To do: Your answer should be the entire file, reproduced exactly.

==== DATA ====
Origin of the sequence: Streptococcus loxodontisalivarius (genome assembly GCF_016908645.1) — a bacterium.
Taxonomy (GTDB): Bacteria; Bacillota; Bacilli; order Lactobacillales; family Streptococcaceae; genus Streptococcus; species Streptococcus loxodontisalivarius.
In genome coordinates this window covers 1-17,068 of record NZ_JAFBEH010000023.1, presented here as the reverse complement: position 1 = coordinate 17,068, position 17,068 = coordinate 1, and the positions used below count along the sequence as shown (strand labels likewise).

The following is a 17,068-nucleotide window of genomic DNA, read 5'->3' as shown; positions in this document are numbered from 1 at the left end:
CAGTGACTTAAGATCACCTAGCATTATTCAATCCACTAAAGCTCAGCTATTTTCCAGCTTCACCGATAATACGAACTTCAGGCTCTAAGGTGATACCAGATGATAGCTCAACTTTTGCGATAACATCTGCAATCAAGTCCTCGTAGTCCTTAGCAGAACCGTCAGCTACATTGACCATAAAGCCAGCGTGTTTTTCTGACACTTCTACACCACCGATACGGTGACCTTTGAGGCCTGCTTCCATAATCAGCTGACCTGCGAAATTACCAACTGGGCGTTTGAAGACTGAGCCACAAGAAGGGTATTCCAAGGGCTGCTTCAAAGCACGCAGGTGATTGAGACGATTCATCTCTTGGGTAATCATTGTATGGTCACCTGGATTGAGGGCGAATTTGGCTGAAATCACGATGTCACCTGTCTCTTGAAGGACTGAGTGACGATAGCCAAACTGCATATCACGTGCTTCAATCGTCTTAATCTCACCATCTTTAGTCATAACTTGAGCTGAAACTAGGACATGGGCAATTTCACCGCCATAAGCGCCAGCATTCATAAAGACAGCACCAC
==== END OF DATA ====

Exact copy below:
Origin of the sequence: Streptococcus loxodontisalivarius (genome assembly GCF_016908645.1) — a bacterium.
Taxonomy (GTDB): Bacteria; Bacillota; Bacilli; order Lactobacillales; family Streptococcaceae; genus Streptococcus; species Streptococcus loxodontisalivarius.
In genome coordinates this window covers 1-17,068 of record NZ_JAFBEH010000023.1, presented here as the reverse complement: position 1 = coordinate 17,068, position 17,068 = coordinate 1, and the positions used below count along the sequence as shown (strand labels likewise).

The following is a 17,068-nucleotide window of genomic DNA, read 5'->3' as shown; positions in this document are numbered from 1 at the left end:
CAGTGACTTAAGATCACCTAGCATTATTCAATCCACTAAAGCTCAGCTATTTTCCAGCTTCACCGATAATACGAACTTCAGGCTCTAAGGTGATACCAGATGATAGCTCAACTTTTGCGATAACATCTGCAATCAAGTCCTCGTAGTCCTTAGCAGAACCGTCAGCTACATTGACCATAAAGCCAGCGTGTTTTTCTGACACTTCTACACCACCGATACGGTGACCTTTGAGGCCTGCTTCCATAATCAGCTGACCTGCGAAATTACCAACTGGGCGTTTGAAGACTGAGCCACAAGAAGGGTATTCCAAGGGCTGCTTCAAAGCACGCAGGTGATTGAGACGATTCATCTCTTGGGTAATCATTGTATGGTCACCTGGATTGAGGGCGAATTTGGCTGAAATCACGATGTCACCTGTCTCTTGAAGGACTGAGTGACGATAGCCAAACTGCATATCACGTGCTTCAATCGTCTTAATCTCACCATCTTTAGTCATAACTTGAGCTGAAACTAGGACATGGGCAATTTCACCGCCATAAGCGCCAGCATTCATAAAGACAGCACCAC